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Environmental Health - Toxic Substances

Toxics Program Remediation Activities

Yolo Bypass Study

  • Feasibility Studies
  • Site Characterization
Location Yolo Bypass, CA (West of Sacramento, CA), Cache Creek, CA
  • Correlation of Optical Backscatter Data with Total Mercury Concentrations to Estimate Mercury Loads
  • Engineered Floodplain
  • Levees, Weirs
Contaminants Metals, Mercury; Loss of Habitat is also a Major Issue

The increasing urbanization of land and channelization of rivers in the San Francisco Bay area has resulted in a loss of floodplains that provided habitat for the abundant fish populations in the Bay. As fish habitat decreased and contamination from human activities increased, the number of fish in the once-thriving Bay has declined. CALFED, a consortium of state, federal, and local agencies, has undertaken a multiyear effort to not only restore the fish populations in the Bay, but to solve other ecological problems as well.

The Yolo Bypass is a 60-kilometer long, 24,000 hectares, leveed floodplain. The Bypass was originally designed in the early 1900s to divert the flood waters of the Sacramento River away from Sacramento, CA, and other communities, and into a broad floodplain. Most of the Bypass was completed by the early 1930s by the U.S. Army Corps of Engineers. This engineered floodplain is now the largest remaining floodplain in the Sacramento River watershed. The Bypass is important to the greater San Francisco Bay ecosystem because it more than doubles the shallow water habitat needed by many species of fish for spawning, and it provides key habitat for migrating waterfowl. This vital habitat is threatened by mercury contamination. Scientists have measured elevated mercury concentrations in flood waters in Cache Creek, the Yolo Bypass, and the Sacramento River Delta. Cache Creek watershed is the site of abandoned mercury mines and it discharges into the Bypass.

To help provide the scientific information to address the above issues, USGS scientists and their colleagues have undertaken two studies. First, the scientists are studying what forms of mercury are being transported into and through the Yolo Bypass and are developing methods to estimate the loads of mercury and methyl mercury that flow into the Yolo Bypass from Cache Creek. The information from this study will help resource mangers address issues of mercury bioavailability in the vital shallow-water fish and waterfowl habitat in the Bypass.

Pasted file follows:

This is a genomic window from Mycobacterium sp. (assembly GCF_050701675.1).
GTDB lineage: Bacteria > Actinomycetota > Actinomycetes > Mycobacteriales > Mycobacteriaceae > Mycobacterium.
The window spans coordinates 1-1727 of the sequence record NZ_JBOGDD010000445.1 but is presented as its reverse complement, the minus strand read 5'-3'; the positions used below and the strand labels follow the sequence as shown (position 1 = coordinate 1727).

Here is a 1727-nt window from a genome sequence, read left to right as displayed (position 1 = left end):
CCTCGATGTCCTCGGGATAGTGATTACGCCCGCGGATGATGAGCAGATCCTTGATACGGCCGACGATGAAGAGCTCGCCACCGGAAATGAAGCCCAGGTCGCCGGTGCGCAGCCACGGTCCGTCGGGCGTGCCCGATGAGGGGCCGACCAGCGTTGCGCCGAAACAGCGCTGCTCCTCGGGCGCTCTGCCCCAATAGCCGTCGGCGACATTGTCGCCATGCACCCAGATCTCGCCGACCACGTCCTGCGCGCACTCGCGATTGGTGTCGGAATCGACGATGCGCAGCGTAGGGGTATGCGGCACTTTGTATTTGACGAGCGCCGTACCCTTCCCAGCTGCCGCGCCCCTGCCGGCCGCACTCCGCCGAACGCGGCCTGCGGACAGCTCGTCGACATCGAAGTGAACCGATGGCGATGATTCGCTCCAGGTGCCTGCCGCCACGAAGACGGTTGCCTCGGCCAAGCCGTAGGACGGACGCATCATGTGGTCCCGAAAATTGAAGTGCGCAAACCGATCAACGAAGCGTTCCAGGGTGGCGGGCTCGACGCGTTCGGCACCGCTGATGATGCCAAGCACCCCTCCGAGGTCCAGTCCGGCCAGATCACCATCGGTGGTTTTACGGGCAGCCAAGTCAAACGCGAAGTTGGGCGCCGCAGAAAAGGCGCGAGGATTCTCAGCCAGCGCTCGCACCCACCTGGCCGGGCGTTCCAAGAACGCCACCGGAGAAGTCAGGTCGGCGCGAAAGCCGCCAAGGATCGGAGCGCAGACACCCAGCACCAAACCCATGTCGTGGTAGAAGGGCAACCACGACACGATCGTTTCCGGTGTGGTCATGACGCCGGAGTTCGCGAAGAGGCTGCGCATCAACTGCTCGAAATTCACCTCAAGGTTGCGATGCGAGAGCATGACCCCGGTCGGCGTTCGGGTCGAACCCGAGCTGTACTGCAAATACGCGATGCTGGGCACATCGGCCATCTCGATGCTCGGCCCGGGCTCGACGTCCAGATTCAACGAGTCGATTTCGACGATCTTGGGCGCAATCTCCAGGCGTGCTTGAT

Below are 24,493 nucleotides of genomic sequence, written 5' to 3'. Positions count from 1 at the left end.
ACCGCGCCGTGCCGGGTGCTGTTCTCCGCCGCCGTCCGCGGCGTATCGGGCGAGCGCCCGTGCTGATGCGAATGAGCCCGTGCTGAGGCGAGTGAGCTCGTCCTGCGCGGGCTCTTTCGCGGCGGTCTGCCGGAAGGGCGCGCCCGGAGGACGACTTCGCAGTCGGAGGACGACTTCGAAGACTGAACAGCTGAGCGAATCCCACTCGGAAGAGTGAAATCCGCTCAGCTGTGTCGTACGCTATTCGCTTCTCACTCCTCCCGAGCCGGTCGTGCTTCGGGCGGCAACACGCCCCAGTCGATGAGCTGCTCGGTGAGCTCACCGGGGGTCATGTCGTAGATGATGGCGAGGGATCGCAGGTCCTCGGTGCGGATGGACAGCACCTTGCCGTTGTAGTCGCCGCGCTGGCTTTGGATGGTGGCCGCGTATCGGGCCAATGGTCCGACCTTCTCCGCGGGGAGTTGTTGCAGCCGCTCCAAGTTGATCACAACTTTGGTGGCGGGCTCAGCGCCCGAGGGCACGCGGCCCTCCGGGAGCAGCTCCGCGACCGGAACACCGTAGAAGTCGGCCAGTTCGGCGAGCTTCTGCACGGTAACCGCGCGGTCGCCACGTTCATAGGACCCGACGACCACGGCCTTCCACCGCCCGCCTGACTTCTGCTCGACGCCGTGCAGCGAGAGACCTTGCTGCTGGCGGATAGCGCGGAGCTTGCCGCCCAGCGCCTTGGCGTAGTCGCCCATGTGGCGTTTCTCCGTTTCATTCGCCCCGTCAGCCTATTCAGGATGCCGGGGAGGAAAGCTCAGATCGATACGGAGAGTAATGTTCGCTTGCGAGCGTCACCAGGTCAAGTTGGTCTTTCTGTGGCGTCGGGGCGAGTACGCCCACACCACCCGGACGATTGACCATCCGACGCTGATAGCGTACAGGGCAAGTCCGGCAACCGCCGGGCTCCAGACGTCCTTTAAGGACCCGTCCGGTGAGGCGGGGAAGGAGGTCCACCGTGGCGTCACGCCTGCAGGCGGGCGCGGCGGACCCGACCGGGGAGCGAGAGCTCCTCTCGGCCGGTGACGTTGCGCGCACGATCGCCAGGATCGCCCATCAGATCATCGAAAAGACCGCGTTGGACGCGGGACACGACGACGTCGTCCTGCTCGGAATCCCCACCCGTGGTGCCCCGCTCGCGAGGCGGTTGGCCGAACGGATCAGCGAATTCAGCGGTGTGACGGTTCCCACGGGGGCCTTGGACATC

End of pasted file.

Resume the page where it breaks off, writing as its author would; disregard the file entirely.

Second, the California Department of Water Resources and CALFED are investigating ways to use the Bypass to help restore the fisheries of the greater San Francisco Bay ecosystem. USGS scientists and their collaborators are studying the hydrodynamics and ecology of the San Francisco Bay, the Sacramento River, and the Yolo Bypass. These studies have shown that:

  • Increasing the connectivity between the Sacramento River and the Bypass could possibly allow the Bypass to be used as a corridor for migration to and from spawning areas in the upper parts of the Sacramento River watershed.
  • Maintaining a certain minimum level of flow through the Bypass is needed to assure water of sufficient quality to support fish during the critical spring and fall months when fish are attracted to the Bypass.
  • Increasing the acreage of the natural floodplain habitat (shallow water habitat) in the Bypass could result in increased fish populations.

The results from these studies are being considered by CALFED as part of its effort to increase the ecological health of the San Francisco Bay watershed, and to manage the competing uses of the Bypass (fishery, wildlife habitat, agricultural production, and flood control) in an ecologically sound and beneficial way.

More Information
Contact James Kuwabara, USGS, National Research Program, Menlo Park, CA,
Sommer, T., Harrell, B., Nobriga, M., Brown, R., Moyle, P., Kimmerer, W., and Schemel, L.,
California's Yolo Bypass--Evidence that flood control can be compatible with fisheries, wetlands, wildlife, and agriculture: Fisheries, vol. 26, no. 8, p. 6-16.

USGS Studies Related to Mercury Remediation

Mercury Information

San Francisco Bay Information

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